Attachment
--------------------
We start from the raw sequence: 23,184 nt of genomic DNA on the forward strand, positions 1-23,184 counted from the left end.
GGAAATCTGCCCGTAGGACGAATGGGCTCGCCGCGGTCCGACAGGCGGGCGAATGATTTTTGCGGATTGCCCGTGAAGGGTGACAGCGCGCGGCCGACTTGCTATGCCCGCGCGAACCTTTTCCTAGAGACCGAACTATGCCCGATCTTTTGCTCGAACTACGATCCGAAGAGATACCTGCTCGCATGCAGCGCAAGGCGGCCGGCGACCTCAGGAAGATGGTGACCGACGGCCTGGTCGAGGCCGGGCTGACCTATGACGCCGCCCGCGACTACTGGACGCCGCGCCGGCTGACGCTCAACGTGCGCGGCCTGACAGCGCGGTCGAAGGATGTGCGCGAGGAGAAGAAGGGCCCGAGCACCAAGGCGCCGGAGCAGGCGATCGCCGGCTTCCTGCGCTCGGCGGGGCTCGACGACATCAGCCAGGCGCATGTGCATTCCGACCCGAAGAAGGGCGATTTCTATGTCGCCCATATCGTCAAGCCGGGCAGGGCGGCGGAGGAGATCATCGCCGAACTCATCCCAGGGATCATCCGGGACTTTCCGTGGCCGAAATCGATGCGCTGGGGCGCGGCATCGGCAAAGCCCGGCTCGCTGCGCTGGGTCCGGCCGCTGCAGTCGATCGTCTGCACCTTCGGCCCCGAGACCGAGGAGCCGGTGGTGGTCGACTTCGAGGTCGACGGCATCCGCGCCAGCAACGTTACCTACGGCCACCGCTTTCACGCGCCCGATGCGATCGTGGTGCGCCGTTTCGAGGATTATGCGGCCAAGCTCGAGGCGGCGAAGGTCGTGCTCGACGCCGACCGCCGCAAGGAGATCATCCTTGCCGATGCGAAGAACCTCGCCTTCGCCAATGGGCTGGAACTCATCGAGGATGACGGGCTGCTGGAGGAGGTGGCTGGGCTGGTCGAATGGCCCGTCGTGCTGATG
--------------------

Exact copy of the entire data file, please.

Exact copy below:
We start from the raw sequence: 23,184 nt of genomic DNA on the forward strand, positions 1-23,184 counted from the left end.
GGAAATCTGCCCGTAGGACGAATGGGCTCGCCGCGGTCCGACAGGCGGGCGAATGATTTTTGCGGATTGCCCGTGAAGGGTGACAGCGCGCGGCCGACTTGCTATGCCCGCGCGAACCTTTTCCTAGAGACCGAACTATGCCCGATCTTTTGCTCGAACTACGATCCGAAGAGATACCTGCTCGCATGCAGCGCAAGGCGGCCGGCGACCTCAGGAAGATGGTGACCGACGGCCTGGTCGAGGCCGGGCTGACCTATGACGCCGCCCGCGACTACTGGACGCCGCGCCGGCTGACGCTCAACGTGCGCGGCCTGACAGCGCGGTCGAAGGATGTGCGCGAGGAGAAGAAGGGCCCGAGCACCAAGGCGCCGGAGCAGGCGATCGCCGGCTTCCTGCGCTCGGCGGGGCTCGACGACATCAGCCAGGCGCATGTGCATTCCGACCCGAAGAAGGGCGATTTCTATGTCGCCCATATCGTCAAGCCGGGCAGGGCGGCGGAGGAGATCATCGCCGAACTCATCCCAGGGATCATCCGGGACTTTCCGTGGCCGAAATCGATGCGCTGGGGCGCGGCATCGGCAAAGCCCGGCTCGCTGCGCTGGGTCCGGCCGCTGCAGTCGATCGTCTGCACCTTCGGCCCCGAGACCGAGGAGCCGGTGGTGGTCGACTTCGAGGTCGACGGCATCCGCGCCAGCAACGTTACCTACGGCCACCGCTTTCACGCGCCCGATGCGATCGTGGTGCGCCGTTTCGAGGATTATGCGGCCAAGCTCGAGGCGGCGAAGGTCGTGCTCGACGCCGACCGCCGCAAGGAGATCATCCTTGCCGATGCGAAGAACCTCGCCTTCGCCAATGGGCTGGAACTCATCGAGGATGACGGGCTGCTGGAGGAGGTGGCTGGGCTGGTCGAATGGCCCGTCGTGCTGATG